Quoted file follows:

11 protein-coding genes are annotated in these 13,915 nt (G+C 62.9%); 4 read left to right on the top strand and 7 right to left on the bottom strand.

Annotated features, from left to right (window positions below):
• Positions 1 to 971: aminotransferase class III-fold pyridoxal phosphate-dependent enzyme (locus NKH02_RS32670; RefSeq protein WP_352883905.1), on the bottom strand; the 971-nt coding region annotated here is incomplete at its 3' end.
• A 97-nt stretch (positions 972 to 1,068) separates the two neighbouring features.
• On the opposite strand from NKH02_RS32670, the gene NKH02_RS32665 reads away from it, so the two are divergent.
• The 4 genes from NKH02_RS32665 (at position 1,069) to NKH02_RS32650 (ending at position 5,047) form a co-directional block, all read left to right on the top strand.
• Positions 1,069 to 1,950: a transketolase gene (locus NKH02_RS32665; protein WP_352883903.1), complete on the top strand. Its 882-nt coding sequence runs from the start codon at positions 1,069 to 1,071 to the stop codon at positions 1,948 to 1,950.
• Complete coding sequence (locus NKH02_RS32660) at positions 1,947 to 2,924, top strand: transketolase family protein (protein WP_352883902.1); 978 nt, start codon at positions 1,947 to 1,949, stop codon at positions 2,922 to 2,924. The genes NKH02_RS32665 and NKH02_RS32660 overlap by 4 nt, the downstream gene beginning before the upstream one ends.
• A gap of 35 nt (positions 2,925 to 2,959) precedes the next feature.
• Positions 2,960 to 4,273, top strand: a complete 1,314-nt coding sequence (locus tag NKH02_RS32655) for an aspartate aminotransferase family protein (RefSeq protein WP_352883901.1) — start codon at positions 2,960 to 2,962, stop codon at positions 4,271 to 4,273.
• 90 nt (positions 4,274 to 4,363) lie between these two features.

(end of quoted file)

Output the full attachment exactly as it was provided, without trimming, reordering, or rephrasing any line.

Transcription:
11 protein-coding genes are annotated in these 13,915 nt (G+C 62.9%); 4 read left to right on the top strand and 7 right to left on the bottom strand.

Annotated features, from left to right (window positions below):
• Positions 1 to 971: aminotransferase class III-fold pyridoxal phosphate-dependent enzyme (locus NKH02_RS32670; RefSeq protein WP_352883905.1), on the bottom strand; the 971-nt coding region annotated here is incomplete at its 3' end.
• A 97-nt stretch (positions 972 to 1,068) separates the two neighbouring features.
• On the opposite strand from NKH02_RS32670, the gene NKH02_RS32665 reads away from it, so the two are divergent.
• The 4 genes from NKH02_RS32665 (at position 1,069) to NKH02_RS32650 (ending at position 5,047) form a co-directional block, all read left to right on the top strand.
• Positions 1,069 to 1,950: a transketolase gene (locus NKH02_RS32665; protein WP_352883903.1), complete on the top strand. Its 882-nt coding sequence runs from the start codon at positions 1,069 to 1,071 to the stop codon at positions 1,948 to 1,950.
• Complete coding sequence (locus NKH02_RS32660) at positions 1,947 to 2,924, top strand: transketolase family protein (protein WP_352883902.1); 978 nt, start codon at positions 1,947 to 1,949, stop codon at positions 2,922 to 2,924. The genes NKH02_RS32665 and NKH02_RS32660 overlap by 4 nt, the downstream gene beginning before the upstream one ends.
• A gap of 35 nt (positions 2,925 to 2,959) precedes the next feature.
• Positions 2,960 to 4,273, top strand: a complete 1,314-nt coding sequence (locus tag NKH02_RS32655) for an aspartate aminotransferase family protein (RefSeq protein WP_352883901.1) — start codon at positions 2,960 to 2,962, stop codon at positions 4,271 to 4,273.
• 90 nt (positions 4,274 to 4,363) lie between these two features.